Aphrodite is the family’s black sheep: she is the only member that is level headed, responsible, and carries a whit about polite society. Parents that are constantly displaying affection publicly, a sister who is a mindless flirt, another constantly wearing revealing clothing, and to round it out a mischievous younger brother always playing pranks. She finds herself falling for a rakehell and realizes that maybe she’s not as prim and proper as she believes herself to be, and she might just be more like her family than she ever thought possible.
I honestly really struggled with this novel, while it was lighthearted and humorous, I found myself rolling my eyes more often than not. I expected the characters to act outside of societal norms for the era, there was nothing about the novel that felt like a regency. There was no intelligent, fast paced dialogue and the story oozed sex. Aphrodite’s fertility is a point that is constantly brought up by Frederick and his mother.
“Polite society gaped politely, of course, behind fans and over padded shoulders, but, nonetheless, they gaped.”
The plot was predictable and the characters antics were more grating than charming. I honestly wondered where the chaperones were because they were nonexistent. Terpsichore lives by herself flaunting her body and Athena is notorious for sneaking off to kiss men, and it’s all just accepted. The characters only “mature” after receiving a stern lecture from their parents late in the novel and it was just laughable. Suddenly they care about being proper and making sure their children don’t ruin their reputations? Give me a break.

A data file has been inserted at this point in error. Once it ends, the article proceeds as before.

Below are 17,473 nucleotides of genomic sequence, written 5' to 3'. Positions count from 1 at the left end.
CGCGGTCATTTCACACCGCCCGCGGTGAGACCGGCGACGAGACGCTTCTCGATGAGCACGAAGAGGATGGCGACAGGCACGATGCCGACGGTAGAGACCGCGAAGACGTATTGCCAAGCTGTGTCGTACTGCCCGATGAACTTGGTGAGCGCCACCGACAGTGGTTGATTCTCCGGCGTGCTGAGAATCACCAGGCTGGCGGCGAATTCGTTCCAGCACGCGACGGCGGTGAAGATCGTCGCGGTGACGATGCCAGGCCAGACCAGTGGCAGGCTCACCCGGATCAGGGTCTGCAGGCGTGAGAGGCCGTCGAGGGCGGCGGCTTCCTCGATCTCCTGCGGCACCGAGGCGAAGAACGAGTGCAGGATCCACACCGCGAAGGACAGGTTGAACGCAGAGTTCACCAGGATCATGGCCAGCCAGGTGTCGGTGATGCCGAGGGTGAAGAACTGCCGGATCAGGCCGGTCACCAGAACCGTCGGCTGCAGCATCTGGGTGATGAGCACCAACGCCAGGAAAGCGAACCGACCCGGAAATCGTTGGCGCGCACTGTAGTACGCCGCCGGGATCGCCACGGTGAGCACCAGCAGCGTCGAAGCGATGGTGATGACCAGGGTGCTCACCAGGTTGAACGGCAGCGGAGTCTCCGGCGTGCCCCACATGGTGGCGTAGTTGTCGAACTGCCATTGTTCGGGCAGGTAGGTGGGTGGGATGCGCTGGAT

It is obvious by the end that the author is making commentary on the importance of finding passion over worrying about what is proper. This book felt like a modern romance in a historical setting that just didn’t click with me. I’ll give it points for the writing being clean and for some legitimately funny moments, but I have to say that in the end I felt misled.
- What do you look for in a regency romance?
- Do you feel that the genre has strayed far from its roots?
- Are you like me and scratching your head about the Greek names?
Book InformationThe Mad Herringtons by Jane Myers Perrine
Published by Beyond the Page on April 1, 2002
Genres: Historical Romance
Aphrodite Herrington has always been the prim and sensible member of an otherwise outrageous family—her parents frequently display an unseemly amount of public affection, while her siblings must forever be rescued from their own compromising situations. And as much as she loves them, she’s grown weary of being their keeper and wishes only to find a steady man with whom she can have a calm and quiet marriage. Thankfully, the very staid and predictable Frederick Horne has made just such a proposal to her.
Thomas, Viscount Warwick, is everything Frederick is not. As one of society’s most scandalous rakes, Warwick has a reputation for openly moving from one flirt to another without a care for their well-being. With a bemused smirk he’s vowed never to fall in love himself, but happily joins his cousin Frederick at their family estate to celebrate the forthcoming announcement of Frederick’s betrothal to Aphrodite.
But Warwick and Aphrodite share a secret from their past, a chaste yet meaningful kiss that broke her heart and left him wanting more. As Aphrodite’s family descends on the estate in their usual chaotic fashion and all the partygoers strike up new and surprising liaisons, a suddenly love-struck Warwick and passionately awakened Aphrodite must decide whether to throw caution and common sense to the wind to embrace the promise of a true love they’ve found in each other.